I forget sometimes that my very presence can be a trigger for someone because of the dynamics of power and privilege.
I forget sometimes because my intentions to share the yoga practice are from a kind place. I assume I am always welcome. I assume my smile will soften the edges of what my white ancestors have done.
Maybe more often than I realize I get in the way by asserting myself in spaces where folks are marginalized—that is, under-resourced and not seen by systems of oppression—or where I wasn’t explicitly invited.
Lately I’ve been unpacking the reality that I’m not needed in every yoga space. As white yoga teachers, this is a hard fact to face. I know my passion can cloud prioritizing the already capable & powerful lived experience of others.
Stepping back does not equate to inaction (there are plenty of white spaces where I need to speak up). If I’m not inserting myself into every space I will still be working to heighten the redistribution of resources/knowledge of this yoga practice—so folks are empowered from their own experience and not an external (albeit benevolent) intention of “serving” or “helping”.
A principle of the yoga practice is satya—being truthful in thoughts, words, and actions.
Sometimes (more than you think) getting out of the way and listening truth.
Less helping (implying power over) and more being in relationship.
Relationship over outcome and ego.
A student & seeker on the path of breath and the collective.
Yesterday I received an email that really upset me. It was from a wellness clothing company & the language/message/images were, well, problematic.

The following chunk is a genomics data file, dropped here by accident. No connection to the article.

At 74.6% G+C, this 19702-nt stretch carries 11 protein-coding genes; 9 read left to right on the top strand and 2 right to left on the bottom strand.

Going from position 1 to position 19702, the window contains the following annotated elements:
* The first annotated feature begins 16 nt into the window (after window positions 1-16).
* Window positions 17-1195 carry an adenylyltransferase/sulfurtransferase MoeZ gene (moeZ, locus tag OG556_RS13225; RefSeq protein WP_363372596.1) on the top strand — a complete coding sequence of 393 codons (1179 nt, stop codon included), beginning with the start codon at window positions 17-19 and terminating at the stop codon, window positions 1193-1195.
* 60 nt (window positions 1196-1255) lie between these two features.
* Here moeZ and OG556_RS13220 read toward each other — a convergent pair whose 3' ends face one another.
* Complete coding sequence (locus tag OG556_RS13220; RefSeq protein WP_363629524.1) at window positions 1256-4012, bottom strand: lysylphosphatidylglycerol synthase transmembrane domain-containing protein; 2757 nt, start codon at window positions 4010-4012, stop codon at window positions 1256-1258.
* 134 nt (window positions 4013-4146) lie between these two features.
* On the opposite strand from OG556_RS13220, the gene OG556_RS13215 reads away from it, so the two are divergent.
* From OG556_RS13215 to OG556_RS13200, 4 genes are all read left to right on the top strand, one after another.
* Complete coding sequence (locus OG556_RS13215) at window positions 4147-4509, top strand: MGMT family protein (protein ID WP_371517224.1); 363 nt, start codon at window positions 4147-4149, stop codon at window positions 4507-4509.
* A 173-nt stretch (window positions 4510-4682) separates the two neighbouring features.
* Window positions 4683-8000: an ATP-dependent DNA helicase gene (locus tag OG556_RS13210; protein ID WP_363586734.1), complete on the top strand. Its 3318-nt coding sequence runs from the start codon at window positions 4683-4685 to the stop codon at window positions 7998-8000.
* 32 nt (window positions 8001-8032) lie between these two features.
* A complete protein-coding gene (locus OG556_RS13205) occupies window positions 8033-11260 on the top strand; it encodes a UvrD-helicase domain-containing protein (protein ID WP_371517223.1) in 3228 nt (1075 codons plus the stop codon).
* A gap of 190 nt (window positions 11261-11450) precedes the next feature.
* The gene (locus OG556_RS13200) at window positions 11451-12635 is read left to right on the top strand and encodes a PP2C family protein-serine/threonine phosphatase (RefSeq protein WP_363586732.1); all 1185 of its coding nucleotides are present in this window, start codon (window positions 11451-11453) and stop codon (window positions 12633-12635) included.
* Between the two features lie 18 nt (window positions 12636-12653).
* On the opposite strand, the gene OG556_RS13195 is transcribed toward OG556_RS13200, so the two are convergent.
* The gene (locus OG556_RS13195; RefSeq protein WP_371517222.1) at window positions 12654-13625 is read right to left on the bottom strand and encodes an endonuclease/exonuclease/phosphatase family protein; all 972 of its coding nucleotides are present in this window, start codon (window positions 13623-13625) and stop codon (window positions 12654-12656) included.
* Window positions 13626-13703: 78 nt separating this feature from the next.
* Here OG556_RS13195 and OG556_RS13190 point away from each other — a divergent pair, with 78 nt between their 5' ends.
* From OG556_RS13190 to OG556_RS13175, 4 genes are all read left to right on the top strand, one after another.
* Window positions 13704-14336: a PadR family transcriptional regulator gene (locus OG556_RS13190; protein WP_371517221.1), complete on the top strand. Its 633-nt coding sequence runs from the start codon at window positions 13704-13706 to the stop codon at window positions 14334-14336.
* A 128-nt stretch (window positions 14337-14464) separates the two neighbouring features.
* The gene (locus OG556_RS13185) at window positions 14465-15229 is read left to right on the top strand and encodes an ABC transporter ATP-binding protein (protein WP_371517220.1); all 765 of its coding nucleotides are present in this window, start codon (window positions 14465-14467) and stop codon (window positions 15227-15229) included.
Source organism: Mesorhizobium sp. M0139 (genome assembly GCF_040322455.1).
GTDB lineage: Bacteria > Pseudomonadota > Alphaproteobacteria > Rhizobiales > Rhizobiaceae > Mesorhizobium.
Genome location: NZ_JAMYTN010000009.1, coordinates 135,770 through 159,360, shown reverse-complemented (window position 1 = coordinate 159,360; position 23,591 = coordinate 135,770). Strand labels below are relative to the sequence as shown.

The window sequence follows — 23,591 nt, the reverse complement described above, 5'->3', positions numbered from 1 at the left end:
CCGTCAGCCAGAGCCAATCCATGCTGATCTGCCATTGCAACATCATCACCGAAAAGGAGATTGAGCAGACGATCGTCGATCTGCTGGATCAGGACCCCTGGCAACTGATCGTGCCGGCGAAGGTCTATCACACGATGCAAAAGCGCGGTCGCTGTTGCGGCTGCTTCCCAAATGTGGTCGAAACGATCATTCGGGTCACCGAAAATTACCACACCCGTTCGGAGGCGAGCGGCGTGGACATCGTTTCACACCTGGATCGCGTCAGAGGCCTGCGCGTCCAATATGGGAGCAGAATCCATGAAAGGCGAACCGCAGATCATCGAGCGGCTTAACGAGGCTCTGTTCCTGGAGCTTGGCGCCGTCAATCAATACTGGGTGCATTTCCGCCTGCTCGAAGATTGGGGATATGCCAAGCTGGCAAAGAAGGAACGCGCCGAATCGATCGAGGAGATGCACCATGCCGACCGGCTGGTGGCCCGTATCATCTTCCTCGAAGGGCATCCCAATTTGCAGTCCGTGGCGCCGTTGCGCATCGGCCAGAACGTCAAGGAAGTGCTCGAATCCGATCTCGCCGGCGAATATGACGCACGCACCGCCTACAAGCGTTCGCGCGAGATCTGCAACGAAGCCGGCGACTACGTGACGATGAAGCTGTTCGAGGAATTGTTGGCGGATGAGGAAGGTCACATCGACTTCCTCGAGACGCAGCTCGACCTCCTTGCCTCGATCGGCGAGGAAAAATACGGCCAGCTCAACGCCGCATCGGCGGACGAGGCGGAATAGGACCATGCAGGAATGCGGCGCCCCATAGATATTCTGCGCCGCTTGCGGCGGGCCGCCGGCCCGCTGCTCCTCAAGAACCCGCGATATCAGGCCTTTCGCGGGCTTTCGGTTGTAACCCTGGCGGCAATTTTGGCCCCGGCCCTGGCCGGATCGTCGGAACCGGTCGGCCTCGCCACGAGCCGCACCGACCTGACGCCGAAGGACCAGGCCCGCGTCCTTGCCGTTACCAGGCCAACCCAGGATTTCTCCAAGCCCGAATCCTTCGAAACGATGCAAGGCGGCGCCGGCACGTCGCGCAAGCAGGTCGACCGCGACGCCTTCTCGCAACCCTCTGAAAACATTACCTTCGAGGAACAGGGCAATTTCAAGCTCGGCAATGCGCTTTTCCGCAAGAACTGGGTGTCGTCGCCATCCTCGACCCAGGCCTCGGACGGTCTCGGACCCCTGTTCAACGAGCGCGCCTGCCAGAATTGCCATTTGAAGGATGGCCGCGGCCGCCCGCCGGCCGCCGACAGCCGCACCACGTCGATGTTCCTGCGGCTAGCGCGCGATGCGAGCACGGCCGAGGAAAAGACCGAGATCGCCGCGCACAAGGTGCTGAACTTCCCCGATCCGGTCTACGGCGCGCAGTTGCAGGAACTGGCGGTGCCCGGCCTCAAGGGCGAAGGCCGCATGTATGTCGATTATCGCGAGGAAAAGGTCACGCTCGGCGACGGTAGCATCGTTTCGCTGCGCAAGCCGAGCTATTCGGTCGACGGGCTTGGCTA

I called them out....and they reached out.
They apologized and asked for feedback and clarity. This usually doesn’t happen and I appreciate it when it does (especially because it holds me accountable to dialogue over assuming/dismissing). For some transparency (not to pat myself on the back, but to remind privileged folks that we need to do this work), here’s what I wrote back (from the heart & not the most articulate):
Thank you for responding! There’s a lot to unpack here, but I’ll say this. Many folks (myself and maybe you too) have had or do have a negative body image & seeing images of a tan and skinny “summer body” can be triggering. Saying “look good naked!” sends a message that folks don’t already look good naked (which means they don’t feel good naked) & that’s harmful. It isn’t empowering and is rooted in systems of oppression. It’s a story that says only certain bodies are worthy and worth celebrating.
Healthy does not always mean skinny and getting a “summer body” sends a message that who you are now isn’t good enough and you need to: eat this, avoid this, buy this, judge that, & starve that to be happy.
That message isn’t what acceptance/yoga/healing is about.
We need to exist without being at war with ourselves. I don’t think your intention was to harm (& I understand that you’re a business and there are additional pressures there), but if we all want to honor and liberate each other we have to celebrate and love who we are—then we can raise consciousness/move from kindness, not perpetuate a cultural messaging of judgment.
Our bodies are worthy. Our existence—today & right now—is enough.
Question anything that doesn’t uphold that wholeness.